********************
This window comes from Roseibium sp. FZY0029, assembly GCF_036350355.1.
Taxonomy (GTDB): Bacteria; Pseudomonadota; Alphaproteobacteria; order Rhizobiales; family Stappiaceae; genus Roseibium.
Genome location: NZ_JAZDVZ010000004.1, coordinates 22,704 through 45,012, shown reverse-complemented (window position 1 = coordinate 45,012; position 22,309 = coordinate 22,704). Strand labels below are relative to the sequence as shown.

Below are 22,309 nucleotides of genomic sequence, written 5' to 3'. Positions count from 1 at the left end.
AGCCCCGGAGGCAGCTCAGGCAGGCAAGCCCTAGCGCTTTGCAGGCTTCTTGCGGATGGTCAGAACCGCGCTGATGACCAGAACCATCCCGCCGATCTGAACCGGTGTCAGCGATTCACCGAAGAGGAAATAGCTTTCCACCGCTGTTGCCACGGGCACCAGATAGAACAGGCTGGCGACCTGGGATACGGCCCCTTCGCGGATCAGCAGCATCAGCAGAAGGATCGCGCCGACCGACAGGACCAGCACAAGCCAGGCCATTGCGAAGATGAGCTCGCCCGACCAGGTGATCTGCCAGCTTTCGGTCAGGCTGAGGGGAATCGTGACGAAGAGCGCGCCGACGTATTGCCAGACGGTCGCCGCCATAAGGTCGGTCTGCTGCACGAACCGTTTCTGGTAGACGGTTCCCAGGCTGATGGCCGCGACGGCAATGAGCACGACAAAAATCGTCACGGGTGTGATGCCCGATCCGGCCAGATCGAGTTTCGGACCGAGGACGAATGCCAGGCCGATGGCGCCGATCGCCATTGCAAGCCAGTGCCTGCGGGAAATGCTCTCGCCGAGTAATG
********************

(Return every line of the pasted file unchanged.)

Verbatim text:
This window comes from Roseibium sp. FZY0029, assembly GCF_036350355.1.
Taxonomy (GTDB): Bacteria; Pseudomonadota; Alphaproteobacteria; order Rhizobiales; family Stappiaceae; genus Roseibium.
Genome location: NZ_JAZDVZ010000004.1, coordinates 22,704 through 45,012, shown reverse-complemented (window position 1 = coordinate 45,012; position 22,309 = coordinate 22,704). Strand labels below are relative to the sequence as shown.

Below are 22,309 nucleotides of genomic sequence, written 5' to 3'. Positions count from 1 at the left end.
AGCCCCGGAGGCAGCTCAGGCAGGCAAGCCCTAGCGCTTTGCAGGCTTCTTGCGGATGGTCAGAACCGCGCTGATGACCAGAACCATCCCGCCGATCTGAACCGGTGTCAGCGATTCACCGAAGAGGAAATAGCTTTCCACCGCTGTTGCCACGGGCACCAGATAGAACAGGCTGGCGACCTGGGATACGGCCCCTTCGCGGATCAGCAGCATCAGCAGAAGGATCGCGCCGACCGACAGGACCAGCACAAGCCAGGCCATTGCGAAGATGAGCTCGCCCGACCAGGTGATCTGCCAGCTTTCGGTCAGGCTGAGGGGAATCGTGACGAAGAGCGCGCCGACGTATTGCCAGACGGTCGCCGCCATAAGGTCGGTCTGCTGCACGAACCGTTTCTGGTAGACGGTTCCCAGGCTGATGGCCGCGACGGCAATGAGCACGACAAAAATCGTCACGGGTGTGATGCCCGATCCGGCCAGATCGAGTTTCGGACCGAGGACGAATGCCAGGCCGATGGCGCCGATCGCCATTGCAAGCCAGTGCCTGCGGGAAATGCTCTCGCCGAGTAATG